Sunday, February 14, 2010

Home education

We're getting a lot of correspondence about the home education proposals in the Children, Schools and Families Bill. Here's what I said in a letter I wrote yesterday in reply to one of them:

Thank you for writing to me about the home education proposals in the Children, Schools and Families Bill. We believe these are ill-thought out and heavy handed, as our LibDem spokesperson Joan Walmsley has said in the Lords. Not only have ministers not yet properly thought out what should be expected of home educators, but they are now in danger of enforcing a “one size fits all” education through a system of registration which could well become a licensing system. LibDem MPs therefore voted against the existing Government proposals.

The LibDems support those who want to home educate, and understand that it is usually a positive choice for the children and parents involved. However, we always have in mind the right of the child to an education. We regret that the Badman Report has given the impression that home education is more likely to be related to child protection issues than school education, and we understand why this has caused concern. It is important that the policing of child protection issues is separated from the issue of whether a suitable education is being delivered.

Local authorities can’t do their present job if they don’t know which children are being home educated, so parents should tell them. A voluntary system wouldn’t address the minority of cases where home education could be of poor quality or non existent. But notification is very different from licensing or registration. Our intention is that notification would lead to more support for home educators, such as help with exam costs and access to resources. It is also reasonable to ask all home educating parents to provide information on their home education strategy annually in writing or at a meeting so that the local authority can help and support them where required.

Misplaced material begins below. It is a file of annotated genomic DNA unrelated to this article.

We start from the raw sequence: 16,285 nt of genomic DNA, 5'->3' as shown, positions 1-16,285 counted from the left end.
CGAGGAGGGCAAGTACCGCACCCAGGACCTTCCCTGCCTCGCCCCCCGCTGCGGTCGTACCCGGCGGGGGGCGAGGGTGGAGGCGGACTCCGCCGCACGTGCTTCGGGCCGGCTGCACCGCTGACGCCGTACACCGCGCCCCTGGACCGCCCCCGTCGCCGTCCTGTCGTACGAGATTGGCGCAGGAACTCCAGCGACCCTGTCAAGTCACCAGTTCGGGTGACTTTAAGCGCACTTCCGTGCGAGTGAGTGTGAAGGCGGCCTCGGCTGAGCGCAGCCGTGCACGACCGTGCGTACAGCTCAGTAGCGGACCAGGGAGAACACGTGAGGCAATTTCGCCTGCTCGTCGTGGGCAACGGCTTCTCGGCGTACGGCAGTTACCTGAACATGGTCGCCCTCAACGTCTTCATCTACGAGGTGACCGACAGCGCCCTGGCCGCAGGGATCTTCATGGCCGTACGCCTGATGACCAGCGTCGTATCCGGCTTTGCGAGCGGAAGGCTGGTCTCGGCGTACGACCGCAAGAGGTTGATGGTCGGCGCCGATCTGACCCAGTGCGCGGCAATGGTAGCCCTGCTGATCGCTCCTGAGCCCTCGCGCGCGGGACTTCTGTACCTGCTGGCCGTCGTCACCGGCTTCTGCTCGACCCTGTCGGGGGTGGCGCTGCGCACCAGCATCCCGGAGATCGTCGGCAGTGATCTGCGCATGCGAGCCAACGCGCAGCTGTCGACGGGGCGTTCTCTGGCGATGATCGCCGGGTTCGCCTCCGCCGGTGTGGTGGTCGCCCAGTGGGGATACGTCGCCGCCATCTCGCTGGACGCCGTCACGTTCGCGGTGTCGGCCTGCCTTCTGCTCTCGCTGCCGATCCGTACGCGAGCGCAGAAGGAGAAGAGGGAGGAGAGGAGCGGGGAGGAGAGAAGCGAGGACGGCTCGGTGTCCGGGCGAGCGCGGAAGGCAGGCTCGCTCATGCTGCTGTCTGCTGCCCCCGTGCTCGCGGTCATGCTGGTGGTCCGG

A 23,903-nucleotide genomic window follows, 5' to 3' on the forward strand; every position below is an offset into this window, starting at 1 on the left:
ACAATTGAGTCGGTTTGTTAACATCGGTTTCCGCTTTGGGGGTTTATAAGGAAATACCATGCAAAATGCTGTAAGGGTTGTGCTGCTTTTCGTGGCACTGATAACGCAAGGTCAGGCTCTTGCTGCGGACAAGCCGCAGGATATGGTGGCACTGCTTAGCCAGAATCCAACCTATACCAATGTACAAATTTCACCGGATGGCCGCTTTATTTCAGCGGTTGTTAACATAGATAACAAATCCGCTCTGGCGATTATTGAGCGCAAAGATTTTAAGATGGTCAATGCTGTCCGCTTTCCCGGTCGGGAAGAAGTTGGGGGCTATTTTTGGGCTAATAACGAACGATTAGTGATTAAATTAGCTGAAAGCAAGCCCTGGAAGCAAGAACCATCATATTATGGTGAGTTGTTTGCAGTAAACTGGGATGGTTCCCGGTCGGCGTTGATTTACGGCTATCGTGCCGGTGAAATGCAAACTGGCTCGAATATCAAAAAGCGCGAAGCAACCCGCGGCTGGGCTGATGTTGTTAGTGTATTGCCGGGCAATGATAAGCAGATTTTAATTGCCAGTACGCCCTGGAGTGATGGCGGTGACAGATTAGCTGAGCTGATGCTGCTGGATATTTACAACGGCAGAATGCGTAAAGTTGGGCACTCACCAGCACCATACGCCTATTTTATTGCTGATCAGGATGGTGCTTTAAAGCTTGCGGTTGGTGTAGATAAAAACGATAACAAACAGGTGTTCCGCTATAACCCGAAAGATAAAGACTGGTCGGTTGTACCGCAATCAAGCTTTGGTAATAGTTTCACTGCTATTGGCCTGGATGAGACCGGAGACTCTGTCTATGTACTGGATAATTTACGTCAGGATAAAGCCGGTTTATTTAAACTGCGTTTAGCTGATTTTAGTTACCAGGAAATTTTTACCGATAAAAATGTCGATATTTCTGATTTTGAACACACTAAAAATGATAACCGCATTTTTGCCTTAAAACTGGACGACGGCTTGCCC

Further detailed consultation is needed on what is reasonably required of home educators before giving local authorities or the Government the power to approve only home education that complies with defined rules. As long as the child’s rights are being fulfilled there should be scope for a great variety of approaches. However, if it is any consolation to you, it is unlikely that these provisions will survive in the Bill because when the General Election is called they will not have been properly debated in the House of Lords, and we will not support the measures as they stand.

No comments: